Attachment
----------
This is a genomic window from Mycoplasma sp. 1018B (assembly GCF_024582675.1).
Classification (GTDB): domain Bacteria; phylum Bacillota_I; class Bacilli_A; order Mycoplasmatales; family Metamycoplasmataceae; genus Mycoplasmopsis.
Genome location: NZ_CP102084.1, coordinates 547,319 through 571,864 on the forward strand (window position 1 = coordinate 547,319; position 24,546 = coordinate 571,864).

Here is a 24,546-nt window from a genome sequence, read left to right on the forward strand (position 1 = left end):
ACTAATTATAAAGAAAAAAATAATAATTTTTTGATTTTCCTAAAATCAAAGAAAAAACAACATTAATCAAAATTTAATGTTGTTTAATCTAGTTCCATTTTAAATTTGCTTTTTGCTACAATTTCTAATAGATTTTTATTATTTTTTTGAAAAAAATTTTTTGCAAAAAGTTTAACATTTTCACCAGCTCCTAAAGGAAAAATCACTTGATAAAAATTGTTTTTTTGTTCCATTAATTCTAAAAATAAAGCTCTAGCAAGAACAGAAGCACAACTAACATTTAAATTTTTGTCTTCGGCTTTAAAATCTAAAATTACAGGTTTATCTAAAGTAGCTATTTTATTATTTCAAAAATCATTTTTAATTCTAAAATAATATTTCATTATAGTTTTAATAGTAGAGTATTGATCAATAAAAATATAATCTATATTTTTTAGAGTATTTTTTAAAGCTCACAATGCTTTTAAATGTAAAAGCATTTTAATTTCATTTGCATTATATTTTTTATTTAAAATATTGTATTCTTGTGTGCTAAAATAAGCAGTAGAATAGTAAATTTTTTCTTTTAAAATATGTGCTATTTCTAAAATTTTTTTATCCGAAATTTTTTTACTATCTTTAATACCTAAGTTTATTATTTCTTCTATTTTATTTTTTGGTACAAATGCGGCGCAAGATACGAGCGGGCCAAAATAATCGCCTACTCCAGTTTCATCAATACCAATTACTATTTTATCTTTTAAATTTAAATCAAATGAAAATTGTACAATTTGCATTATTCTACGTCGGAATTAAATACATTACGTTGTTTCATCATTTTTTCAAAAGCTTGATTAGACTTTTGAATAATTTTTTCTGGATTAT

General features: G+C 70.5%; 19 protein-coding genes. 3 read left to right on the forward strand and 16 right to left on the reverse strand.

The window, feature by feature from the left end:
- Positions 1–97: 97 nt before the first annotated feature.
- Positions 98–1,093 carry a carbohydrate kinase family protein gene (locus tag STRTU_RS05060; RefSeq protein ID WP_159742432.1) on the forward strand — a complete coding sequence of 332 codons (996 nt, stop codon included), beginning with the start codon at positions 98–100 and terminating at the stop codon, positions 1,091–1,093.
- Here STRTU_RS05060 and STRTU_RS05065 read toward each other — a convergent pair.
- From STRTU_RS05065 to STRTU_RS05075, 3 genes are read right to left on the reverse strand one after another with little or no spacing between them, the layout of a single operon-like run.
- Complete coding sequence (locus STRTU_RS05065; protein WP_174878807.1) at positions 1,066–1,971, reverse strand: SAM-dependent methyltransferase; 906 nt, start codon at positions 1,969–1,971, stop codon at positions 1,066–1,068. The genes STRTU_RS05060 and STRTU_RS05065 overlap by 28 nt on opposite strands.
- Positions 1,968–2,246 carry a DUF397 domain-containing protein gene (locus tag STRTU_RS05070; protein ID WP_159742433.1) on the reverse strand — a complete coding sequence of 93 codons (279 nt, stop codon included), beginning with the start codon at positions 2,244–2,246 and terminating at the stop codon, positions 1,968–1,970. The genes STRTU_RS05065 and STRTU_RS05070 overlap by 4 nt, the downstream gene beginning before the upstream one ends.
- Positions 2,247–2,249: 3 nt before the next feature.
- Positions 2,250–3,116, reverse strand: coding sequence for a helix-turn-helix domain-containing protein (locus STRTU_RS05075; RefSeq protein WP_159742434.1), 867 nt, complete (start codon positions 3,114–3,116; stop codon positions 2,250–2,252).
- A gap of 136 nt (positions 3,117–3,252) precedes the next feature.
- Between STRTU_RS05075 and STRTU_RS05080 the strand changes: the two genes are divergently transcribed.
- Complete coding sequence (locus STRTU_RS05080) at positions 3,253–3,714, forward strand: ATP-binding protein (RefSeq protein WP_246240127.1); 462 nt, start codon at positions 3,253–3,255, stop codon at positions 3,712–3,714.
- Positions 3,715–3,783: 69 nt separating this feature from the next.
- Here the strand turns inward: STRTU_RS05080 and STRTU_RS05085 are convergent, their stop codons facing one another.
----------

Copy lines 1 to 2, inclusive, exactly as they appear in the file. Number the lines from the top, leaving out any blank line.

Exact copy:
This is a genomic window from Mycoplasma sp. 1018B (assembly GCF_024582675.1).
Classification (GTDB): domain Bacteria; phylum Bacillota_I; class Bacilli_A; order Mycoplasmatales; family Metamycoplasmataceae; genus Mycoplasmopsis.